This is what I mean about subjective: It's obvious the sky is overcast. I see no evidence of sunshine. So if no visible sunshine is present then to achieve what you think your eye saw can be very difficult with the nuances of that overcastlight falling on the subject and thento make the picture hold up under post-processing.

While I agree your last edited picture looks fine, just as the previous poster's did, it still doesn't give me the right impression. And surely that comment means absolutely nothing to youbecause as I've said on a few occasions I have no credentials to critique the way I do...other than what I see and in the process form a conclusion that's brought about by readingarticles in magazinesand from that make a determination as to what consitutes a winning picture in my mind.

Make no mistake, as noted in my previous post, I see nothing wrong with trying to salvagea bad picture, as recognized bythe photorapher and others, but I'm still not convinced some photographs need to be retouched. (Some more of this subjectivity.)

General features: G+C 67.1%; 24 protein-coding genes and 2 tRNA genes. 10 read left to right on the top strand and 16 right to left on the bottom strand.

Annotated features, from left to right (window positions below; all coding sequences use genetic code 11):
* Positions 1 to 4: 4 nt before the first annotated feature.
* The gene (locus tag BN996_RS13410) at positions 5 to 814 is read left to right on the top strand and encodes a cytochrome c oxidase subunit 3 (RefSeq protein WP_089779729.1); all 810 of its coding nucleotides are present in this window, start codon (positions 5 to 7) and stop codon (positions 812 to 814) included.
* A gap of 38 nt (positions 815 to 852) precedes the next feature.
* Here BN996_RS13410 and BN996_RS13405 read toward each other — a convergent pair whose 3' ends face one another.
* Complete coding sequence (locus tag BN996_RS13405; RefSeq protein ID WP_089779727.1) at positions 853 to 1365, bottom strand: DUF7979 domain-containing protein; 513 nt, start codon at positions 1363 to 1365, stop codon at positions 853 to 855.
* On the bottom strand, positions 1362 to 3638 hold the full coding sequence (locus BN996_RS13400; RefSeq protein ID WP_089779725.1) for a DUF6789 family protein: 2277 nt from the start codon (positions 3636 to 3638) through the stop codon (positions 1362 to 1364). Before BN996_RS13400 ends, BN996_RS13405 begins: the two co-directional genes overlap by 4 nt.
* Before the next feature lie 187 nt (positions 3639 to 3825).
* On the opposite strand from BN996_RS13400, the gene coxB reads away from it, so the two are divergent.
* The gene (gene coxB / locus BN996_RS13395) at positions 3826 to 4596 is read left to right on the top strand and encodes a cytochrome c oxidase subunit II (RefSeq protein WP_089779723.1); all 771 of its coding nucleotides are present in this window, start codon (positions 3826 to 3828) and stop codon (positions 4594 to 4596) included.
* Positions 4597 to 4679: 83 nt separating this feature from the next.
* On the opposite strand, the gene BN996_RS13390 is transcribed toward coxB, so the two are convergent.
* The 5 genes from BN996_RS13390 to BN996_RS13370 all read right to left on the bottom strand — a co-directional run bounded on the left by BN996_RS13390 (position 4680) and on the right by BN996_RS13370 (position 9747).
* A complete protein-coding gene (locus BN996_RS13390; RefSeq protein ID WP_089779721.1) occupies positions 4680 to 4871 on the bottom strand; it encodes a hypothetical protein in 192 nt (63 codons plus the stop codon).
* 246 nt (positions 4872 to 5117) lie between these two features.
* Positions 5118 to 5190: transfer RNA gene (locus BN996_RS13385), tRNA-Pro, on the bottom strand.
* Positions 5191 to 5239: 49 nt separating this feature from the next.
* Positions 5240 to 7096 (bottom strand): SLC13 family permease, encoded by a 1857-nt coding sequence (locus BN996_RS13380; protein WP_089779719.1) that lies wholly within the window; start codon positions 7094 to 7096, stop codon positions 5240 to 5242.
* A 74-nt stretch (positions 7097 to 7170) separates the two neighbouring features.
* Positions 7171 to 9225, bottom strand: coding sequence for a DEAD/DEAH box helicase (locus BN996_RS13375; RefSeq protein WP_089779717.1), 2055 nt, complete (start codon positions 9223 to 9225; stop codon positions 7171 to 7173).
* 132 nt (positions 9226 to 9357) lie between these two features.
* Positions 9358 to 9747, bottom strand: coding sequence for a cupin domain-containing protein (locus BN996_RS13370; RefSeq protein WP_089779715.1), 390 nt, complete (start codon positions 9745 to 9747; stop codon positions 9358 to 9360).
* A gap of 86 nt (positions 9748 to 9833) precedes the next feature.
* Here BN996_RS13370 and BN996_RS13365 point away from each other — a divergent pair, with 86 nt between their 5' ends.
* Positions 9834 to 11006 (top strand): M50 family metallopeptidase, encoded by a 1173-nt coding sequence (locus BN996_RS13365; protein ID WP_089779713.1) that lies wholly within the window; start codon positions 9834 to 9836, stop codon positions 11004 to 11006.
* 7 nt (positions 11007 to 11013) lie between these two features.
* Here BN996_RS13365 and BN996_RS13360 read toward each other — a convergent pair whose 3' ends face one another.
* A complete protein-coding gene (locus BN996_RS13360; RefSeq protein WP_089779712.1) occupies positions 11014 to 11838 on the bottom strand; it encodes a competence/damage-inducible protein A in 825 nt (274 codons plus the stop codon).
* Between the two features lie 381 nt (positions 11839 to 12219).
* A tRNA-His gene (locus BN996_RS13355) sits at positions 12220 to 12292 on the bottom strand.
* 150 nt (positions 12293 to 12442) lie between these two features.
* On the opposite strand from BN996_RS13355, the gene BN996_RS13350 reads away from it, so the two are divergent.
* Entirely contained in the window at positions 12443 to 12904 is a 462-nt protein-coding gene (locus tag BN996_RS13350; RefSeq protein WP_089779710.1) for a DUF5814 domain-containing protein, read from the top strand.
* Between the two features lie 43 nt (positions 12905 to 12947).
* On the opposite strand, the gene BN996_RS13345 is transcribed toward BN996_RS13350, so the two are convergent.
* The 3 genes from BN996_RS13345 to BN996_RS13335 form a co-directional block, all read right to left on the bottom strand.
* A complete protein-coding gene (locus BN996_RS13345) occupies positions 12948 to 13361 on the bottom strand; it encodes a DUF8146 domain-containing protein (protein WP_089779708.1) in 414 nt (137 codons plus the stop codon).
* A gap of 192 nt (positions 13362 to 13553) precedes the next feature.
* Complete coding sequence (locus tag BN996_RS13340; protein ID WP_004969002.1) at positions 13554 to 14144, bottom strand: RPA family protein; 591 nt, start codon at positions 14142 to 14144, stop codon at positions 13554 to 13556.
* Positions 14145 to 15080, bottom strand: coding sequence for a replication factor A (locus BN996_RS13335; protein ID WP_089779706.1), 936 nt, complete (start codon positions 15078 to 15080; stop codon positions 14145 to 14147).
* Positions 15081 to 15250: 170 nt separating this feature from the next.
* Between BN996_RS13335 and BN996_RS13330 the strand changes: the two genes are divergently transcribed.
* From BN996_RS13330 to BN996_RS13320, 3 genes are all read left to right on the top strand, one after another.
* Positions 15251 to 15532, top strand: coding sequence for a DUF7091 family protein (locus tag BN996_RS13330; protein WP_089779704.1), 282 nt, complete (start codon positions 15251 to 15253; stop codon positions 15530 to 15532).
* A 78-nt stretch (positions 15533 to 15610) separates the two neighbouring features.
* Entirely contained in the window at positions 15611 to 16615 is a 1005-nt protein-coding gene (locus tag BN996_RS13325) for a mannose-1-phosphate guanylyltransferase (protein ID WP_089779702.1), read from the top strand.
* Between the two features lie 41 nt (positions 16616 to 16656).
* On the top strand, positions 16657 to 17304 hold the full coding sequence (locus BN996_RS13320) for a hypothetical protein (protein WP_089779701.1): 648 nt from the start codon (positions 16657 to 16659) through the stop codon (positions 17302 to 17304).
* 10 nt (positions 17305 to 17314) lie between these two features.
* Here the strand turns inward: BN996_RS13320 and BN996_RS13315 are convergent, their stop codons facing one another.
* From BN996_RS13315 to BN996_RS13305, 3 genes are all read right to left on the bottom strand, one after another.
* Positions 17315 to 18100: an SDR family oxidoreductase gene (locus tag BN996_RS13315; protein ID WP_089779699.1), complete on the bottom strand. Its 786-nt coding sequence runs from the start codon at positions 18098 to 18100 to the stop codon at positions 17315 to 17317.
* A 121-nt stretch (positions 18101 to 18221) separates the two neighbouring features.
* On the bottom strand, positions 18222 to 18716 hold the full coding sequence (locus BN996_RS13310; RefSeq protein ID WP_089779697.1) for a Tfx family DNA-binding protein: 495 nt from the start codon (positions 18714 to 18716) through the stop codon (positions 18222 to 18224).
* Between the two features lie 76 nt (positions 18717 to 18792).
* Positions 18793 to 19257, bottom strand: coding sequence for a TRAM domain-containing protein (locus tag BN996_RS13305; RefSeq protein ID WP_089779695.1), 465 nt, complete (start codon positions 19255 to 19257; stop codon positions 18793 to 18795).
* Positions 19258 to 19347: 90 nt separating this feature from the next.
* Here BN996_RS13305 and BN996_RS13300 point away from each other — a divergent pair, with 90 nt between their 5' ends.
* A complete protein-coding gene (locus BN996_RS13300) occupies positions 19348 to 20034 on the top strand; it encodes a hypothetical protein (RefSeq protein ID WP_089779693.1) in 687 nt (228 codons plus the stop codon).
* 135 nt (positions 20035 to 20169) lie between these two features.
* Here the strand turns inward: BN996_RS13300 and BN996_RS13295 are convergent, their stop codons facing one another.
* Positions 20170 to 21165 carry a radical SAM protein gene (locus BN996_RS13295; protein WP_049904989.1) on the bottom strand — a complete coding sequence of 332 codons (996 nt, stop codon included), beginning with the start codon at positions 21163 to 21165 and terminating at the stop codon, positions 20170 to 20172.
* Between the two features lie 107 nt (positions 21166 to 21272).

Finally, a guy I knew in the shop before I retired was talking about spending a thousand dollars on a Nikon F100. (I think that's the model.) And this is a film camera. I asked him why would he want to spend that much for a film camera when he could achieve the same results with digital. He said the photo contestants in his (small?) circle of competitors wantedto be sure none of the nature photographs hadn't been touched by the digital juggernaut of post-processing. With that reasoning I'm sure they had to be aware what film developers do to their product too. :-)
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Old Aug 31, 2006, 7:57 AM   #13
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Andrew, I'll try to address your questions:

Quote: